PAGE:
Prince Harry: “I’ve come all the way to Africa to be free…”

It seems Prince Harry’s trip to Africa has not only been great for conservation…it’s been a fantastic moment of freedom for him. In an article in Britain’s ‘Mail on Sunday’ today, the Prince is quoted as insisting on sleeping under the African sky rather than in a tent, saying: “I’ve come all the way to Africa to be free. I’m taking my bedroll and I’m sleeping by the fire.”

Prince Harry with rhino in South Africa.
Prince Harry at Khulula Care for Wild, South Africa. Photo: FB/African Conservation Experience

According to Barbara Jones, reporting from Namibia, the Prince has told a friend that “I have to go along with the way my life is, and in many ways I’m very privileged. It’s how things are and I know what I have to do. But I want to spend time out here regularly, it’s become really precious to me and I’m learning a lot.”

After more than a decade of full-time military service, including tours in Afghanistan, Prince Harry ended his career with the British Army in June 2015 and embarked on this three-month stint in southern Africa working on the frontline of conservation projects.

Working closely with conservation experts, the Prince is gaining a first-hand insight into Africa’s urgent need to protect our natural heritage and support both wildlife and local communities.  His programme includes activities in Namibia, South Africa, Tanzania and Botswana.

Part of his stay has included first-hand experience of poaching attacks on elephants and rhino (which are both being killed at alarming rates, threatening the survival of both species) – the Prince was reportedly engaged in a battle with rhino poachers in the Kruger National Park. He has also been assisting world leading veterinarians to save Africa’s threatened animals. In the UK article the Prince is seen monitoring a lightly-sedated lion’s heart-rate while a vet draws blood from the animal for tests.

According to Jonathan Baillie, Director of Conservation Programmes at the Zoological Society of London, Prince Harry’s older brother William “has played a vital role” in addressing the poaching crisis and helped put “the fight against the illegal wildlife trade on the agenda of the Presidents of both the United States and China.”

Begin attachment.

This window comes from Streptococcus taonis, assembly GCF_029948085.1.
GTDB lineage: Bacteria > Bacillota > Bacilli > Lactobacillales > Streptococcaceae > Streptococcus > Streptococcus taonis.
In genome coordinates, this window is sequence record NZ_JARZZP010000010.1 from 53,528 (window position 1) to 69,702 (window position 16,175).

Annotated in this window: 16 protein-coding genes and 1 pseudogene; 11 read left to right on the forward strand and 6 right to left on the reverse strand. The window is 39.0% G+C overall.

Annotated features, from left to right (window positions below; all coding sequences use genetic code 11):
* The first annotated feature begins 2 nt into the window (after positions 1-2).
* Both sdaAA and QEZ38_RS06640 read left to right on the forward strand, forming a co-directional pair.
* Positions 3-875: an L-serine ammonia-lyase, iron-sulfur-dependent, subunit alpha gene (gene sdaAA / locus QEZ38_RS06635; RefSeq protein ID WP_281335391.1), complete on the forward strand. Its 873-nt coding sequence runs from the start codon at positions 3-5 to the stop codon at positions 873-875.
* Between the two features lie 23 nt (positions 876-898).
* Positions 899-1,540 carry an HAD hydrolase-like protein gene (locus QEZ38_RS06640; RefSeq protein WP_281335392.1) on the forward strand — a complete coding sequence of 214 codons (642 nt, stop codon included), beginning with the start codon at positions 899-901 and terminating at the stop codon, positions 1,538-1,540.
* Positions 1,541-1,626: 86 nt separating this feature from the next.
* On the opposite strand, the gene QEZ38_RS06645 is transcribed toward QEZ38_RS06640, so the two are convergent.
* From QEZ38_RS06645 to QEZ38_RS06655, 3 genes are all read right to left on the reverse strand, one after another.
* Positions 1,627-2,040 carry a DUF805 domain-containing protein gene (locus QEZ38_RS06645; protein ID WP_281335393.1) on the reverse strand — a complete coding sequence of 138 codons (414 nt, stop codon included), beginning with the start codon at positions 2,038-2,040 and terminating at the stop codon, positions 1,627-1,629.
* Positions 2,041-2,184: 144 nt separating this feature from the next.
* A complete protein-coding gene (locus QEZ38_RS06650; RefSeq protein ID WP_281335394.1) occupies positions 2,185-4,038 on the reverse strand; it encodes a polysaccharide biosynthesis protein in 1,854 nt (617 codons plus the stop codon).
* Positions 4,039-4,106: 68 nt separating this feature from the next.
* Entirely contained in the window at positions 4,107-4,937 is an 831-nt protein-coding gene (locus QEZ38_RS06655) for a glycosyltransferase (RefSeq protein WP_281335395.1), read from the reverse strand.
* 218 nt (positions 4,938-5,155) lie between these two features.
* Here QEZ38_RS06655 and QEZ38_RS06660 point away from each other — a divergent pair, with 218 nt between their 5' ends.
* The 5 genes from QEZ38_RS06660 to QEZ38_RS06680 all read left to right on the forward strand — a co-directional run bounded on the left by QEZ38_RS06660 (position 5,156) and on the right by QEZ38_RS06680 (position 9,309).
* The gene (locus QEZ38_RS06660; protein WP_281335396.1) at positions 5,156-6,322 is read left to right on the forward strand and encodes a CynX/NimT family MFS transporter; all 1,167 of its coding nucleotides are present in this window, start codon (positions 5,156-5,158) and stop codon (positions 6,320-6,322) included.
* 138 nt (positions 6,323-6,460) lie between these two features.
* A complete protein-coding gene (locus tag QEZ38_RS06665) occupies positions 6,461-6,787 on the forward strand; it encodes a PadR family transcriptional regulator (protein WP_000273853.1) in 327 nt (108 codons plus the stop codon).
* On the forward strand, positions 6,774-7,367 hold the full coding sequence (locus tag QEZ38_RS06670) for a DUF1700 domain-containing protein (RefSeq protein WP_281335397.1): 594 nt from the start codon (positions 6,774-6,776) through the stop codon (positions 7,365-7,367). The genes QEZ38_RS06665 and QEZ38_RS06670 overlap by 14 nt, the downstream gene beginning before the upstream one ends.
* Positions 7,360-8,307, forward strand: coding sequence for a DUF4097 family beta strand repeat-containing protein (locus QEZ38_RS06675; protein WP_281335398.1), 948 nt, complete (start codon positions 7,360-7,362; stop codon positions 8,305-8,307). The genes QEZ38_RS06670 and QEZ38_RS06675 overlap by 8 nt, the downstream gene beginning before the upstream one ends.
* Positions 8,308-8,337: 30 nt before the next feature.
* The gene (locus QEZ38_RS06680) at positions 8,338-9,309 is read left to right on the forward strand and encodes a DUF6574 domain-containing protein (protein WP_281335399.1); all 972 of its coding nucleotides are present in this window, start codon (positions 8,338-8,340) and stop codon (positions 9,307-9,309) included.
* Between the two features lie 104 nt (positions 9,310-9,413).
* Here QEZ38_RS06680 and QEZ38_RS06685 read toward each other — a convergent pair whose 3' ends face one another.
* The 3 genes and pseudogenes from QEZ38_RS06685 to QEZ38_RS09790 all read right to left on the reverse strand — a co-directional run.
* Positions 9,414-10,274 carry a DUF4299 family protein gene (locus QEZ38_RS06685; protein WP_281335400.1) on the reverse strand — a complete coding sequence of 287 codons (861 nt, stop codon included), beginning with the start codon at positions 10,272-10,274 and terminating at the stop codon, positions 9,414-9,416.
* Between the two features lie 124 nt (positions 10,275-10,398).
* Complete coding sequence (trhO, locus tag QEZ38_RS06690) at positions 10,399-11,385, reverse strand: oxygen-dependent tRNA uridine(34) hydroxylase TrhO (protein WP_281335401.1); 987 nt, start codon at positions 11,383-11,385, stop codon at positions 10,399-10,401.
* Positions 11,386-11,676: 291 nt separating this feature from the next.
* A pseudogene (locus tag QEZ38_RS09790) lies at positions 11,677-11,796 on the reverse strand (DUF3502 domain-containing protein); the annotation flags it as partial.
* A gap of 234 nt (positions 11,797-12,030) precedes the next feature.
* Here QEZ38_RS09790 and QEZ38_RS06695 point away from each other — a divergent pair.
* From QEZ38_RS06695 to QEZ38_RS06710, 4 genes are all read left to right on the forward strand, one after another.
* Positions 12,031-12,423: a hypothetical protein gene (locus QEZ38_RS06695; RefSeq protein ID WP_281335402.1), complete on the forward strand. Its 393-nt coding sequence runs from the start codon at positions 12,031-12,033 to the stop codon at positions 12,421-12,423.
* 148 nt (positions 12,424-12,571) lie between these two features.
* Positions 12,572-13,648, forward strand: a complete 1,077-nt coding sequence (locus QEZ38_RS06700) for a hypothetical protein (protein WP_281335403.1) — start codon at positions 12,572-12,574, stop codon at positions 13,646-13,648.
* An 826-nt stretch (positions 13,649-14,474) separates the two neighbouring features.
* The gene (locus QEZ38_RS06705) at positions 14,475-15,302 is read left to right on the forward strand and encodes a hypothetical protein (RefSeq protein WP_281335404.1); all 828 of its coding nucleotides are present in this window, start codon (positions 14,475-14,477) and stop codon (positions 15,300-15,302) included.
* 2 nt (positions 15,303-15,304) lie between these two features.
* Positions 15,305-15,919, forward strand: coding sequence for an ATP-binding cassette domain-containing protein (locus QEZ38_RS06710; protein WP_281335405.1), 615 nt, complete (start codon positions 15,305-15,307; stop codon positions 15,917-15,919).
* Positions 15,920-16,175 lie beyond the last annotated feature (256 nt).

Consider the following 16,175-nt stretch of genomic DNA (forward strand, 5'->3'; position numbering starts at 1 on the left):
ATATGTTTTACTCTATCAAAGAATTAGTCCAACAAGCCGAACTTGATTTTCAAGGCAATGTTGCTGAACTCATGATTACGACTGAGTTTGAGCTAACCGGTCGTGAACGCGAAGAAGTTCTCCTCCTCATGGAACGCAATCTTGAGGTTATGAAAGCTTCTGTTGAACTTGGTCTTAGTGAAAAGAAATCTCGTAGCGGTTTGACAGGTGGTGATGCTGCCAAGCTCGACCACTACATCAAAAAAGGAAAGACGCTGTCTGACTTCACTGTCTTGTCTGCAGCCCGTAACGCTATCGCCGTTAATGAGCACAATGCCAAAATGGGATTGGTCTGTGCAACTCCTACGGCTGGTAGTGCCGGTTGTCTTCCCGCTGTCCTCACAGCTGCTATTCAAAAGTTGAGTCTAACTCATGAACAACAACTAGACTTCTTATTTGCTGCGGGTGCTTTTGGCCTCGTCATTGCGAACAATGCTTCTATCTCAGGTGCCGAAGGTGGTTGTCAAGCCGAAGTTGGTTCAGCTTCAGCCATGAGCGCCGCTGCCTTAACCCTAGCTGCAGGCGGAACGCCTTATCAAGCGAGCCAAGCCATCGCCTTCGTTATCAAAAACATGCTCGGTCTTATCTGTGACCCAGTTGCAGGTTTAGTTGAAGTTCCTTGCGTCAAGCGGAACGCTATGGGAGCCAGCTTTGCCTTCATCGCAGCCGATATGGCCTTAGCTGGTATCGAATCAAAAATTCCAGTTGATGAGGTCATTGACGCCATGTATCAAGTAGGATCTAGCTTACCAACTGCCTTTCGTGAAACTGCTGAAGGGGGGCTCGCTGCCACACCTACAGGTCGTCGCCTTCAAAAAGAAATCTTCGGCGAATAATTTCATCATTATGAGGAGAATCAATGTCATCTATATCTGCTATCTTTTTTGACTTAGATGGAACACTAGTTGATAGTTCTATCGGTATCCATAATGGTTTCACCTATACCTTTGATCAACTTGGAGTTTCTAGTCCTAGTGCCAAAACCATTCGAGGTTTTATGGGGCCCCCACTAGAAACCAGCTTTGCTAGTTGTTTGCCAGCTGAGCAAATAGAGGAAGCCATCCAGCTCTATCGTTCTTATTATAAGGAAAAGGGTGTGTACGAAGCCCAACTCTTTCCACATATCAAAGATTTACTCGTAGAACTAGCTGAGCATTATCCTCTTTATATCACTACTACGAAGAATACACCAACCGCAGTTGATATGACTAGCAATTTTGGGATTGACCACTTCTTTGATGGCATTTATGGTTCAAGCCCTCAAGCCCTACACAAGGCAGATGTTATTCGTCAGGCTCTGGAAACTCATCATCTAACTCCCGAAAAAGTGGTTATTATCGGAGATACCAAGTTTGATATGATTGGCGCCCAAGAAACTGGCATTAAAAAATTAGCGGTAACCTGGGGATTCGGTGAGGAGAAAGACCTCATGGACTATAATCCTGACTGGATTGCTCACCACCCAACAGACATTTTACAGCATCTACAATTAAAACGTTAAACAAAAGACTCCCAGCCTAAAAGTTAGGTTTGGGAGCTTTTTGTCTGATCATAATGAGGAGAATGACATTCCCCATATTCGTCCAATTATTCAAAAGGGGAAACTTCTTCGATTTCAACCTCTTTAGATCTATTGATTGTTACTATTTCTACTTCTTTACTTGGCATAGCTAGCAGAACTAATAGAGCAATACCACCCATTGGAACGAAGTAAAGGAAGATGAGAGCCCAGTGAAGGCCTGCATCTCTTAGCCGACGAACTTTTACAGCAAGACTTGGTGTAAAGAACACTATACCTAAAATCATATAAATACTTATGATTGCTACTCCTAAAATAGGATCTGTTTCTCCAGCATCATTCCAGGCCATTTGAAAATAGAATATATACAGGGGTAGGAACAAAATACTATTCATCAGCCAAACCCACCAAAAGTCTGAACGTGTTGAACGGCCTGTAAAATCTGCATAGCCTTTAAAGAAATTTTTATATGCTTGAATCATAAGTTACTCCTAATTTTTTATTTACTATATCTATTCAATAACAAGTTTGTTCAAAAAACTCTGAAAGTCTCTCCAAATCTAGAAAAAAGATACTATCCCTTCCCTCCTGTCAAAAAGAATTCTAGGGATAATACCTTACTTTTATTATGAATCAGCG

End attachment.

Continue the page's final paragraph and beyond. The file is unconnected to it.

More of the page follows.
Baillie says that after this three-month experience “Prince Harry will be one of the best-informed ambassadors for the conservation community on what is really happening on the ground in Africa.”

Harry hopes to take the new information home to the UK where he and William will together work out a “strategy for doing more in Africa and to encourage new conservation initiatives.” (In Namibia Harry has even been able to witness the drastic – but sometimes necessary – measure of removing rhino horns to prevent them being poached, as occurred in KwaZulu-Natal this week.)

The photos in the Mail on Sunday show a relaxed Prince enjoying life on a wildlife reserve in Namibia away from the paparazzi and pressures of his public life. He has apparently even joked to his companions about being a “bad uncle” because he wasn’t there for Princess Charlotte’s christening.

The Prince apparently mucked in during his stay on the Namibian reserve, and helped out with cooking and cleaning in the bush. He also delighted shoppers in Omaruru by acknowledging they had correctly identified him and shaking their hands…but putting his finger on his mouth to ask them not to make a fuss.

The Prince’s private visit to South Africa ends in mid-September. On his return to the UK, he will – as a volunteer – assist soldiers with their rehabilitation, and is also sure to be busy in his role as Honorary President of the Rugby World Cup 2015.

Prince Harry will return to South Africa and Lesotho for an official visit between 26th November and 4th December. According to Buckinham Palace, the visit to Lesotho is on behalf of his charity Sentebale, where he will officially open their Mamohato Children’s Centre, supporting children living with HIV.

To view the photos of Prince Harry in Namibia, please visit the Mail Online.